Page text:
There is no need for long movies. Film who can’t get their stories told in an efficient amount of time are being self-indulgent. ‘Lord of the Rings’ and ‘Lawrence of Arabia’ are terrible, boring films that would have been better as paintings. However, ‘Meet the Feebles’ is a fantastic 94 minutes. And I’m sure David Lean could provide a similar example if all the films he made weren’t bloated and sleepy (a.k.a. ‘Doctor Zhivago’).

  4. 

    Yeah, I love short movies and when I have lots of DVD’s to choose from I usually pick out the shortest ones. It’s also the reason I still have not seen some of the classics…

    • 

      That’s so true! I have a bunch of Criterion discs sitting unwatched, and usually when I go to watch one the biggest deciding factor is how short it is.

  5. 

    I do love shorter films. Of course, a great movie is a great movie no matter how long it is. Shorter ones are more rewatch-friendly, however. If I get the urge to start watching a romance flick at 10:30 PM, I’m not going to pick Titanic. I’ll go with Once, which at 83 minutes fits in much better.

    If I’m uncertain of whether I’ll like a movie or not, I’m also more likely to give it a go if it’s of shorter length. If it’s good, that’s great. If it’s bad, I’ll have wasted less time on it.

  6. 

    I know EXACTLY what you mean man…

    Especially as a working man I always love to fit in a film each night, but in order for me to do that, prepare a post for the next day and do other things (like cook dinner) it’s almost impossible if not for 90 min films (or TV shows of 20 – 45 mins long)…

    Sometimes when I prepare for podcasts I’m dead beat and I pray for the film of the week to be a 90 min long film so as not to murder my senses.

    It’s great to catch up on classics and much more intropective films but that runtime almost makes you pause. I own PATTON & KINGDOM OF HEAVEN on blu ray and I’ve only watched it once (I bought it without seeing it before) and I don’t think I’ve ever picked it up again. Not because of anything other than the commitment required to watch it again.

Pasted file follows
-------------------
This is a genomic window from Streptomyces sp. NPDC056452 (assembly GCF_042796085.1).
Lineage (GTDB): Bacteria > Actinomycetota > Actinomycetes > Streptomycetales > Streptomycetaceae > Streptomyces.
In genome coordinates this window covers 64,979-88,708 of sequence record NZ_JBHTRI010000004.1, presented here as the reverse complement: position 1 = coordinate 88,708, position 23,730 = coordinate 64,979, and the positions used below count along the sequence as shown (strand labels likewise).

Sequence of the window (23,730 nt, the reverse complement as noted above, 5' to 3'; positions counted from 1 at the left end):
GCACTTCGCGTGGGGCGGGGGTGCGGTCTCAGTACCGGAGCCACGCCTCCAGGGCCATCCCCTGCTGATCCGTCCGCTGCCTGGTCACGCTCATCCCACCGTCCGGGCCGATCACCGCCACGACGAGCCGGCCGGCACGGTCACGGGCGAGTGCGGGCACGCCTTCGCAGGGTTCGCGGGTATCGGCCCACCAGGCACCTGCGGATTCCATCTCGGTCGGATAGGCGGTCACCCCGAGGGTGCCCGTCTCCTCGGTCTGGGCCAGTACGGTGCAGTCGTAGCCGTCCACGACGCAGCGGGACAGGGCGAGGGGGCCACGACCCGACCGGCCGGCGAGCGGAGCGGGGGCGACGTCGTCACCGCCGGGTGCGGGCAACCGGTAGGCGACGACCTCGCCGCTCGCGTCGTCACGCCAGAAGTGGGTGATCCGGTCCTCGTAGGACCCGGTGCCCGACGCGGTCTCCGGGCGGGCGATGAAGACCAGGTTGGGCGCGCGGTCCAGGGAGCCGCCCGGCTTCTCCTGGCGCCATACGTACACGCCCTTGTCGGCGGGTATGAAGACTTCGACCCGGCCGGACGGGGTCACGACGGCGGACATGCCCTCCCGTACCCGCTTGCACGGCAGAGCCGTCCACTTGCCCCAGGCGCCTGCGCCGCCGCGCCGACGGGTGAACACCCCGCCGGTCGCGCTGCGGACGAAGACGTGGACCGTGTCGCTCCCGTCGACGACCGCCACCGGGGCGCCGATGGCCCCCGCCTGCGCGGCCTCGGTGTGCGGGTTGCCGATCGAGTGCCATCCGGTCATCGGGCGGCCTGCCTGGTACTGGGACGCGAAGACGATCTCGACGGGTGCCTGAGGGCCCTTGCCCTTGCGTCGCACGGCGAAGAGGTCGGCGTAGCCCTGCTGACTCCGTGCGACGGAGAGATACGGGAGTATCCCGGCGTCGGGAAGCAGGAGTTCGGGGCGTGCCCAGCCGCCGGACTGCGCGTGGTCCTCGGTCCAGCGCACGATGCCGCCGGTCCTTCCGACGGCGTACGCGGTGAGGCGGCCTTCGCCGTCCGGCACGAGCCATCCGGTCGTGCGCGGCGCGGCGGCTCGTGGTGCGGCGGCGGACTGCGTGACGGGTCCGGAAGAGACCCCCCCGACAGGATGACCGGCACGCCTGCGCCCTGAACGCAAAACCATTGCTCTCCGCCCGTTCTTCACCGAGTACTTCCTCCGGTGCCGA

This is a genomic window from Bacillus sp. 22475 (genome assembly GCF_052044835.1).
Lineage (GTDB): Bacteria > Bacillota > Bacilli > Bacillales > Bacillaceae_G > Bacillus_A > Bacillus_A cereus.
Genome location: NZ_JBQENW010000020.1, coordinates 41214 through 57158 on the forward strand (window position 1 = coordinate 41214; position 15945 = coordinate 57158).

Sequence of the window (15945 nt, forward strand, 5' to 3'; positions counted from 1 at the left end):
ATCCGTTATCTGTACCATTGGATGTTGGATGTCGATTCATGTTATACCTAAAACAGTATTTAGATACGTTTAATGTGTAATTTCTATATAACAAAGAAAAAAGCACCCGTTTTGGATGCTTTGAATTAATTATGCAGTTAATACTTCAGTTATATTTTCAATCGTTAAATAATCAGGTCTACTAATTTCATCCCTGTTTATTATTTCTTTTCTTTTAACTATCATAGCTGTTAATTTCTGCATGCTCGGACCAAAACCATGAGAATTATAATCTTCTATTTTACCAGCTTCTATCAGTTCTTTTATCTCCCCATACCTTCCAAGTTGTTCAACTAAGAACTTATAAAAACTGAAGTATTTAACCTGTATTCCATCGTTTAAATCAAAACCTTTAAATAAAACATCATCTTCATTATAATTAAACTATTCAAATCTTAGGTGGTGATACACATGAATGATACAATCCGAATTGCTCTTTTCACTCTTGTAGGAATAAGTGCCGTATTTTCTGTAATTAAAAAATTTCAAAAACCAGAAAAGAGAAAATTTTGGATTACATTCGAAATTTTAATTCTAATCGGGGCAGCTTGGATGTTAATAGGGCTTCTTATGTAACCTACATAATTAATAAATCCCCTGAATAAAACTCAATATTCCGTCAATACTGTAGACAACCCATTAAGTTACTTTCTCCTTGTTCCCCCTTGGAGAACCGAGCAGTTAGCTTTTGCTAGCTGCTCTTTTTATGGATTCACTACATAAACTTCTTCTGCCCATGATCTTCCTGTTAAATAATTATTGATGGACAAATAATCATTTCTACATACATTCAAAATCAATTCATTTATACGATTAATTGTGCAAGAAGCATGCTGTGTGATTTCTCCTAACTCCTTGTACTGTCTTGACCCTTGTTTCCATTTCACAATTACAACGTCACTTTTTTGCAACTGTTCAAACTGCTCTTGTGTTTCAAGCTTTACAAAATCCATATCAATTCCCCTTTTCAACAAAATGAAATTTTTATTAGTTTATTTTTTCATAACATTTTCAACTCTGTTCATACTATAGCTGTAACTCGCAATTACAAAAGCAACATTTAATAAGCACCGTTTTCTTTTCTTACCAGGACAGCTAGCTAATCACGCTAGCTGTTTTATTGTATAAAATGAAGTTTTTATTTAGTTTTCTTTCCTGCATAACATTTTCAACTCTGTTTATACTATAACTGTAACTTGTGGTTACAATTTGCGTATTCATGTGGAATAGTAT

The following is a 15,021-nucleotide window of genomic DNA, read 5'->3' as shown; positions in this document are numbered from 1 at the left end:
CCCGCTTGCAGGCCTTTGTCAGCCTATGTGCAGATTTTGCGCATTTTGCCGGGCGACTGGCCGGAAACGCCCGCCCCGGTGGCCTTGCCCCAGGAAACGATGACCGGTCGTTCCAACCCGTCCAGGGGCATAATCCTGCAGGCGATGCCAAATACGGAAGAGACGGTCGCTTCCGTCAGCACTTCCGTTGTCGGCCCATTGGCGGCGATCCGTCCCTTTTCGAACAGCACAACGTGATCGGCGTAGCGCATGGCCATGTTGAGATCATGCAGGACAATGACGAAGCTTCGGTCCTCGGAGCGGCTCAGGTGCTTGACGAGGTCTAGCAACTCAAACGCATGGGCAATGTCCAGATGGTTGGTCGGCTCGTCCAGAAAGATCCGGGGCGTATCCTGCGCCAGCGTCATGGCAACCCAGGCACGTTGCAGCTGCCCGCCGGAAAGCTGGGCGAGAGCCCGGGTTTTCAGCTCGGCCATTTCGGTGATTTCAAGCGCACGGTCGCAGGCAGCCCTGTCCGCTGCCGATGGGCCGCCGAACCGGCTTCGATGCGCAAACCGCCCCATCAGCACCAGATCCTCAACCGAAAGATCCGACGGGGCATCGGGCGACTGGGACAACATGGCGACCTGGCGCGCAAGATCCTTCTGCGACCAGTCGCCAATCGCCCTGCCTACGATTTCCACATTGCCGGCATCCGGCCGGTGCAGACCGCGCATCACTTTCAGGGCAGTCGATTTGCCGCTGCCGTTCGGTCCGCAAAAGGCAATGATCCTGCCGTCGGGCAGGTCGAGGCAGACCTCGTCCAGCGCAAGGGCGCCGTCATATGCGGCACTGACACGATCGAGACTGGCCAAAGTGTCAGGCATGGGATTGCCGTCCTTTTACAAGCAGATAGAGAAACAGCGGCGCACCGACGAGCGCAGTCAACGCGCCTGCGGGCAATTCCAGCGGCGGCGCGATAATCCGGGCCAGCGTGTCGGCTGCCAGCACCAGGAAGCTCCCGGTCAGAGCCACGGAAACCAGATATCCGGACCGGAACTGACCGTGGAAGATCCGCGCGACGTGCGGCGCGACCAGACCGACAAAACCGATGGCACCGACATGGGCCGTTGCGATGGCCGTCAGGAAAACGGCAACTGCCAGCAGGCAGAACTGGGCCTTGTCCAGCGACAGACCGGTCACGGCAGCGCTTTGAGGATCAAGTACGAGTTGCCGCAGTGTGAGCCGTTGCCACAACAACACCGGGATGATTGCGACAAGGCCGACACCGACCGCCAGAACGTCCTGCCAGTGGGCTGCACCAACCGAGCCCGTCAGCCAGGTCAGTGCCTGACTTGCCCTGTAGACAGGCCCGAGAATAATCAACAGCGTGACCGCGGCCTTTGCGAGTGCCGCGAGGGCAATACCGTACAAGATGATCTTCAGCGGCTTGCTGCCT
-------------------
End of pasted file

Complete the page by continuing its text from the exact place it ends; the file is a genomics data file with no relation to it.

• 

      I actually just ordered a Bluray of Kingdom of Heaven from Italy. It’s the only Bluray that has the roadshow version with the overture and intermission music, as well as all the DVD features, and apparently the best video quality. I adore that movie. I’ve seen it too many times, even though it’s long.

    • 

      You’ve really captured all the estilseans in this subject area, haven’t you?

  7. 

    I love a good short movie now and then, especially since there are times when I know I want to watch something longer than a TV show but also don’t have 2+ hours to spare. One that comes to mind that I saw recently is the fantastic Detour, a noir that packs a lot into its 67 minute running time.

    • 

      I’ve been meaning to see Detour for a long time, now I have even more reason!

      • 

        Great pick with “Detour”. The noirest of noirs. Actually, there’s a ton of Noir under 90 minutes. Kubrick’s “The Killing” bring one of them. Oh, and the Noir/Western “The Ox-Bow Incident” is like 75 minutes. Not a second wasted.

        Early Mark Brother movies are usually under 80. Primer is also under 80 which lets you rewatch it several times to try to catch up with what happened. Recently saw Secret Of The Kells which was gorgeous – and also under 80. Daisies (which just came out in the Czech New Wave Eclipse box) is 75 minutes of goofy insanity and I love it.

        I remember when Punch Drunk Love came out and I was bummed that it was half the running time of P.T. Anderson’s previous film (which I still love). It wasn’t until I saw PDL a second time that I totally fell for it and appreciated its packed 90 minutes.

        So yeah, I kind do a fist pump whenever I notice a running time under 90. Having said that, treat yourself to the 5 hours of Fanny & Alexander – I know you know that, but it really is a wonder.

        • 

          Punch Drunk Love is a great example. There you have a director who knows how to make a great long movie, but PDL is perfectly short and sweet. Not my favourite of PTA’s movies (that honour goes to Magnolia) but brilliant nonetheless.

          And yeah, I’ll definitely be getting to Fanny & Alexander soon. I’m looking for either a 5 hour block, or a time when I can watch the episodes with no more than a day separating them.

  8. 

    “The Rescuers Down Under” (77 mins, IMDB) is a favorite of mine when I was a kid. There were times when I even watched the movie three times a day!

    • 

      That’s such a good pick. I used to watch that movie a lot as well. It’s coming out on Blu-ray in a two-pack with the first Rescuers movie this Summer. I’ll definitely be picking it up.

Trackbacks and Pingbacks: